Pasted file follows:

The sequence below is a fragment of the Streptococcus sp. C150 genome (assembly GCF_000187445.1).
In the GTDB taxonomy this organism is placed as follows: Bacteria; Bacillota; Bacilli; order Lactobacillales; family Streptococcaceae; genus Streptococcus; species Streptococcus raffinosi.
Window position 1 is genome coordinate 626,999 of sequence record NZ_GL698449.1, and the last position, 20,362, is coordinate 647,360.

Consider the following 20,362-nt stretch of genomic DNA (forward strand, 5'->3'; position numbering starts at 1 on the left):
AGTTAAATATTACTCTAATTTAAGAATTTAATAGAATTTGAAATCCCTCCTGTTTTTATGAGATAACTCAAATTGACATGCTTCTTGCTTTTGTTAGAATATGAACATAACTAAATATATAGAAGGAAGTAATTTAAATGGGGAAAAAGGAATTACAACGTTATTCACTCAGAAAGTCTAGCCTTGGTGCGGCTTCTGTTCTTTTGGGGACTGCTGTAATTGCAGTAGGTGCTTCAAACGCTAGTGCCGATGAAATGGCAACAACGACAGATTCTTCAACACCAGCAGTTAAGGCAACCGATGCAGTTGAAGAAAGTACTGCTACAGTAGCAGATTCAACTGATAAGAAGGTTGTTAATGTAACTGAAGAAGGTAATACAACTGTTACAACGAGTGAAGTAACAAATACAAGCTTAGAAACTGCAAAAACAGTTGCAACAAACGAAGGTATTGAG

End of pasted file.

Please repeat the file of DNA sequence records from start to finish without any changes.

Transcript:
The sequence below is a fragment of the Streptococcus sp. C150 genome (assembly GCF_000187445.1).
In the GTDB taxonomy this organism is placed as follows: Bacteria; Bacillota; Bacilli; order Lactobacillales; family Streptococcaceae; genus Streptococcus; species Streptococcus raffinosi.
Window position 1 is genome coordinate 626,999 of sequence record NZ_GL698449.1, and the last position, 20,362, is coordinate 647,360.

Consider the following 20,362-nt stretch of genomic DNA (forward strand, 5'->3'; position numbering starts at 1 on the left):
AGTTAAATATTACTCTAATTTAAGAATTTAATAGAATTTGAAATCCCTCCTGTTTTTATGAGATAACTCAAATTGACATGCTTCTTGCTTTTGTTAGAATATGAACATAACTAAATATATAGAAGGAAGTAATTTAAATGGGGAAAAAGGAATTACAACGTTATTCACTCAGAAAGTCTAGCCTTGGTGCGGCTTCTGTTCTTTTGGGGACTGCTGTAATTGCAGTAGGTGCTTCAAACGCTAGTGCCGATGAAATGGCAACAACGACAGATTCTTCAACACCAGCAGTTAAGGCAACCGATGCAGTTGAAGAAAGTACTGCTACAGTAGCAGATTCAACTGATAAGAAGGTTGTTAATGTAACTGAAGAAGGTAATACAACTGTTACAACGAGTGAAGTAACAAATACAAGCTTAGAAACTGCAAAAACAGTTGCAACAAACGAAGGTATTGAG